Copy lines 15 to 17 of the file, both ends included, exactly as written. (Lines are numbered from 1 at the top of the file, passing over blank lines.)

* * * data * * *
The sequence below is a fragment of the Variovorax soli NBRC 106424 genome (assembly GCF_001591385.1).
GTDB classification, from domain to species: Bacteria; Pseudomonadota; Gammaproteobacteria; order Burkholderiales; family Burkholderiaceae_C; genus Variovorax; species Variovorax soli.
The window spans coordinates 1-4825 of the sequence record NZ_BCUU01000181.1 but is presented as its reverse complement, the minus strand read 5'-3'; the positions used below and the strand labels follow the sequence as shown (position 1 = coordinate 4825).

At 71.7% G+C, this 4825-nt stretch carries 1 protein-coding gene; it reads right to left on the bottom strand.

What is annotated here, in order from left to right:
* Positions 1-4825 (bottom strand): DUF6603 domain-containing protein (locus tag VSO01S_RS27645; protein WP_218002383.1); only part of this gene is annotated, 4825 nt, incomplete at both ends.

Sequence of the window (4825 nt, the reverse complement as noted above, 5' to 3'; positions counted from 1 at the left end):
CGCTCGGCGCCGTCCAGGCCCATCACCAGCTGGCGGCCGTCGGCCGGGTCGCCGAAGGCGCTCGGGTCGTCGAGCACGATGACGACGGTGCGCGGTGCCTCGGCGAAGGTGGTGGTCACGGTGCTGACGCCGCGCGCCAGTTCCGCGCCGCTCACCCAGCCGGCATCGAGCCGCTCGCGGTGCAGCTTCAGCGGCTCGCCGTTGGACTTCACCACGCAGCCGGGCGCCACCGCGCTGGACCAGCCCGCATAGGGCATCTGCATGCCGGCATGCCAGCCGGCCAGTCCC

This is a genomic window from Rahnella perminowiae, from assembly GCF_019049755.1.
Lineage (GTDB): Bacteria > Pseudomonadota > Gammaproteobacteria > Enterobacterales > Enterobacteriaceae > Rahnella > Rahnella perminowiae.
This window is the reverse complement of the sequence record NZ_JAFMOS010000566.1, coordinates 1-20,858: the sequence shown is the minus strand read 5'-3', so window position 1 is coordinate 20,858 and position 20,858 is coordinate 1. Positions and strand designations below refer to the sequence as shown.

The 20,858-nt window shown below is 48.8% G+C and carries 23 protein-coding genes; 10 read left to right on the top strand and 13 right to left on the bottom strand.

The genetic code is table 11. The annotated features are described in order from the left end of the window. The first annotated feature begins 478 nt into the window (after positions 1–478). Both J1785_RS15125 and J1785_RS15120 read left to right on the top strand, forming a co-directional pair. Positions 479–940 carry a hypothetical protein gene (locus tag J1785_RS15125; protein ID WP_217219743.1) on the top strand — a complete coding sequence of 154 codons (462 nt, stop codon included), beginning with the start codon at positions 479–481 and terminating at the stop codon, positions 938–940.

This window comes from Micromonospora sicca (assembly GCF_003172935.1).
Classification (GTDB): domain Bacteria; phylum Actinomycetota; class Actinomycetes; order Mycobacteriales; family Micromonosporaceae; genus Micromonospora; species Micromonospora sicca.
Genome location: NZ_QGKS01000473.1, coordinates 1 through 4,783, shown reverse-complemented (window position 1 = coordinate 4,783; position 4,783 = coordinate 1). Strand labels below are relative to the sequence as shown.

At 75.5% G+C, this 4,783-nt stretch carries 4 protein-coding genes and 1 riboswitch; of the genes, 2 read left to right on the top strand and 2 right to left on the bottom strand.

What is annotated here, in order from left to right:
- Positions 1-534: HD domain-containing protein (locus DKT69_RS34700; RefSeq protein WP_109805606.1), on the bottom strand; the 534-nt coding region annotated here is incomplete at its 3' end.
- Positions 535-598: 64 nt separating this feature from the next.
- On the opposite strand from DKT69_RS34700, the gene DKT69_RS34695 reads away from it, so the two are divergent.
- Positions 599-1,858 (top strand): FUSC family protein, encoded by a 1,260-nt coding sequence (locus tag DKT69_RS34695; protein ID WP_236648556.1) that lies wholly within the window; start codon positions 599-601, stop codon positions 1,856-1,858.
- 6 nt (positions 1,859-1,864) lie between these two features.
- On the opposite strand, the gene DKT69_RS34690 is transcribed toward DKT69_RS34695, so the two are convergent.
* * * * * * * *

Classification (GTDB): domain Bacteria; phylum Actinomycetota; class Actinomycetes; order Mycobacteriales; family Micromonosporaceae; genus Micromonospora; species Micromonospora sicca.
Genome location: NZ_QGKS01000473.1, coordinates 1 through 4,783, shown reverse-complemented (window position 1 = coordinate 4,783; position 4,783 = coordinate 1). Strand labels below are relative to the sequence as shown.

At 75.5% G+C, this 4,783-nt stretch carries 4 protein-coding genes and 1 riboswitch; of the genes, 2 read left to right on the top strand and 2 right to left on the bottom strand.